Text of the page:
Written and Directed by Blanka Zizka
March 22, 2017April 22, 2017

Journey through the Creation of Adapt! - Beginnings, Part 1: First Days

An Actress's Notebook


Dear Reader,

The Wilma asked me to write a weekly blog chronicling our work on the World Premiere of ADAPT! (& I said YES!) These blogs are for you, dear reader. They’re part diary, part rehearsal peek-a-boo, part teaser/trailer for the production. Honoring the spirit of Blanka’s script, it will be irreverent, a little mysterious, sometimes absurd, always playful, and always trying to get at the kind of truth only art can get.

Yours in adaptation,

Krista Apple
Wilma HotHouse Affiliated Artist


First days of rehearsal always remind me of first days of school. I’m all excited and nervous as I walk in the room. My friends are all there; and their smiles are all the same, but their haircuts are all different. I feel overwhelmed and completely excited, and I know something wild is about to begin.

The first day of ADAPT! was even more fulsome and feisty than normal. The creative design team is massive: Wilma HotHouse Affiliated Artists like Matt Saunders, Thom Weaver, and Dan Perelstein, as well as some impressive new colleagues, including choreographer Silvana Cardell and musical composer Mariana Sadovska. The entire administrative staff is there, too -- from Managing Director James Haskins, welcoming everyone and hosting donors who are sitting in to listen, to Development and Special Events Manager Debby Lau, reigning over the table of Bagels and Treats.


 First Day of Rehearsal 

So there we all are: all loud and rowdy at first with our hugs and hello’s, until eventually Stage Manager Pat Adams has to ring a bell to settle us down, and ask us to take our seats and get to work.

And we do. We get to work.

We’d cheated a little bit, though.

We’d done our summer homework (or in this case, winter), and the material was familiar. Thanks to two weeks of workshop and rehearsal in November, the script of ADAPT! is already suffused mysteriously into our bones. And there have been various workshop drafts and readings as well – for some of us, stretching back over two years to the first public reading in February 2015. (Not to mention the web of collaboration and shared artistic and personal experience in the room. This is my eighth show with Blanka, whom I’ve known now for ten years.)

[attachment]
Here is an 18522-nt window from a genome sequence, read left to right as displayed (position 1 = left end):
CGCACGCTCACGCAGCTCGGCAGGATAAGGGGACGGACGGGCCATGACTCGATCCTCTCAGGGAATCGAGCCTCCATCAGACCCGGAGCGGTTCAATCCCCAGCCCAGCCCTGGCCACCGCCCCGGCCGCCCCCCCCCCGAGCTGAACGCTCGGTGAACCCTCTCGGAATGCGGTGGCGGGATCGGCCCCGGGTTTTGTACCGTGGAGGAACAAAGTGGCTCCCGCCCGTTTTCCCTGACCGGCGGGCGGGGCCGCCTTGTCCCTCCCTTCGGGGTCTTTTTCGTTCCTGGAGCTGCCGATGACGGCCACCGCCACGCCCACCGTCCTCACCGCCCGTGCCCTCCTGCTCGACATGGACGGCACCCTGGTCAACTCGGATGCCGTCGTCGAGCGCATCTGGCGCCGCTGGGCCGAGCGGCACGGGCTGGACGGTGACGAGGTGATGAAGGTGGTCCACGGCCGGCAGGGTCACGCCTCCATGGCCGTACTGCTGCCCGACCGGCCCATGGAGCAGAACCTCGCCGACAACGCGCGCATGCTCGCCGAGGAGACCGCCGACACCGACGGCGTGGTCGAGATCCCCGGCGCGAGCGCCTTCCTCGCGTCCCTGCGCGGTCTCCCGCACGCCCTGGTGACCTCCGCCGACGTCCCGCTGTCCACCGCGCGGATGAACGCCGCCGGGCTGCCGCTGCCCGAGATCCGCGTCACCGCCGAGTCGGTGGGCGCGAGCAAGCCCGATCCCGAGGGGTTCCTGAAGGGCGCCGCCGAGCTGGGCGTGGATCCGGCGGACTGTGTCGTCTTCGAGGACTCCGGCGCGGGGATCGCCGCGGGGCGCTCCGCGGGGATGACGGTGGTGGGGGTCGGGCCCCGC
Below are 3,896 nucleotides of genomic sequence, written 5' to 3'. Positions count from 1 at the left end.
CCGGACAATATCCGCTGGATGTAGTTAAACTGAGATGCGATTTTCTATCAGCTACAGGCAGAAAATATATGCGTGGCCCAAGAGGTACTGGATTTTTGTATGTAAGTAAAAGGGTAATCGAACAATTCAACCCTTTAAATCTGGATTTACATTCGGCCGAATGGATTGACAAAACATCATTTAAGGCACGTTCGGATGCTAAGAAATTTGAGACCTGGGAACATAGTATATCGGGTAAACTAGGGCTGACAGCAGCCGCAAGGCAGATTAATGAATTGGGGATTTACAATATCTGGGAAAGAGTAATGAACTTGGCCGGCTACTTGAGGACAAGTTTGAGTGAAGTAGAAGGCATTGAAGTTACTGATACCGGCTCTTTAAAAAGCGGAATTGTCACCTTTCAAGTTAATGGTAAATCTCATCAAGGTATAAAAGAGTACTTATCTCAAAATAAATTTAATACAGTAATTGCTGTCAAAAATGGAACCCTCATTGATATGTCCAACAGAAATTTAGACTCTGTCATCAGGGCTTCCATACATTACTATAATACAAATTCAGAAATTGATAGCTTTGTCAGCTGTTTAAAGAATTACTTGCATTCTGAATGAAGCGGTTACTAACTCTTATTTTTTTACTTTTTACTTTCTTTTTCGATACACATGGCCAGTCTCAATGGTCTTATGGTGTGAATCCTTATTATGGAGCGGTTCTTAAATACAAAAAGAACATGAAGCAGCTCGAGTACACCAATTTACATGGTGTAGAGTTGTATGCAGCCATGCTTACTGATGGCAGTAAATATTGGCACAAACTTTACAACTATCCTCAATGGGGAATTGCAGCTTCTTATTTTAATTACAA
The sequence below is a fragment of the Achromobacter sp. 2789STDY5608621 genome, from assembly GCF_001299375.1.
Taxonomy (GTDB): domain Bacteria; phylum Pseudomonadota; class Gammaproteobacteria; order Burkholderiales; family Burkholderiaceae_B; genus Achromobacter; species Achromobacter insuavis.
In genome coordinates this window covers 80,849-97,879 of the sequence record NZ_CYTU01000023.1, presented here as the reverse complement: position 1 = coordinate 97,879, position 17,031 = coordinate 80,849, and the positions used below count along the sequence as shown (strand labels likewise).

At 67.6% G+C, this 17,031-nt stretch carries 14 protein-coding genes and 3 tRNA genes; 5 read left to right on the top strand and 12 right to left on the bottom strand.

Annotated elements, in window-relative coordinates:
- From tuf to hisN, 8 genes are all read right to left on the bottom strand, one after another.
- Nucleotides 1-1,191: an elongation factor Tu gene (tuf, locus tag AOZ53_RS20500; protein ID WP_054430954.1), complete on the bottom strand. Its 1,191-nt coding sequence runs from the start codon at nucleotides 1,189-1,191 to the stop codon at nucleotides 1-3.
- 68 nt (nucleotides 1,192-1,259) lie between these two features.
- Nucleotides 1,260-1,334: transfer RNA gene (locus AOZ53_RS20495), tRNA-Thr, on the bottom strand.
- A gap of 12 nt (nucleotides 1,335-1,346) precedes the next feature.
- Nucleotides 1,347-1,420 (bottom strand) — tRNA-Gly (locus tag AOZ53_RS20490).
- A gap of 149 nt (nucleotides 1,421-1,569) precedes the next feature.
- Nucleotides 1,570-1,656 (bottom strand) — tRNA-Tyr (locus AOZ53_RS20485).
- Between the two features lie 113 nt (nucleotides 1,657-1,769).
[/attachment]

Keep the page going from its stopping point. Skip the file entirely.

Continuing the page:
That’s the thing about art making: it’s cumulative. Even what changes is never entirely undone. As is the case with history, it’s always somewhere hidden in your cells. The epigenetics of artmaking, I suppose. Every day of rehearsal, and every experience speaking and singing and howling the words aloud, settles the words and the characters more deeply into our voices, and into our bones, in spite of the generational shifts in script drafts and casting changes, and some stunning new production designs that reflect the world we’re now in.

I bring up history and time because it’s important to the production. There’s a character in the show known simply as The Old Woman. She arrives by chariot, pulled by a team of lackeys.  She’s full of experience and mystery. Maybe she comes from the Old World of Europe; maybe she comes from our dreams. And she has many things to say about Time. (None of them particularly reassuring, unfortunately.) She reminds the main character, Lenka, early on:

All is changing.
Nothing lasts forever.
You can’t stop time.
It’s running out.

Next week I’ll keep writing about time. But for now…. I’m running out of time, too. To complete the school metaphor - I have homework to do! And a lot of lines to memorize. At the Wilma, we move fast, and the rehearsal is never done.

Click here to read post #2: Three Kinds of February

KRISTA APPLE is a Philadelphia-based actor, writer and teacher, and a longtime Wilma collaborator. Wilma stage credits include the U.S. Premieres of Tom Stoppard’s The Hard Problem and Vaclav Havel’s Leaving; Rapture, Blister, Burn; Hamlet; Rosencrantz & Guildenstern are Dead; In the Next Room, or The Vibrator Play (2011 Barrymore Award, Best Supporting Actress) Our Class; Macbeth; and The Life of Galileo. Additional Philadelphia credits include: Arden Theatre (Metamorphoses; Romeo & Juliet); Walnut Street Theatre (Proof, Other Desert Cities), Philadelphia Artists’ Collective (Mary Stuart; Creditors), Interact, Lantern, Theatre Exile, and PlayPenn, among others. She is also a full time faculty member at University of the Arts, a sometime contributor to American Theatre magazine, and a former Associate Editor of the Teaching Artist Journal. 



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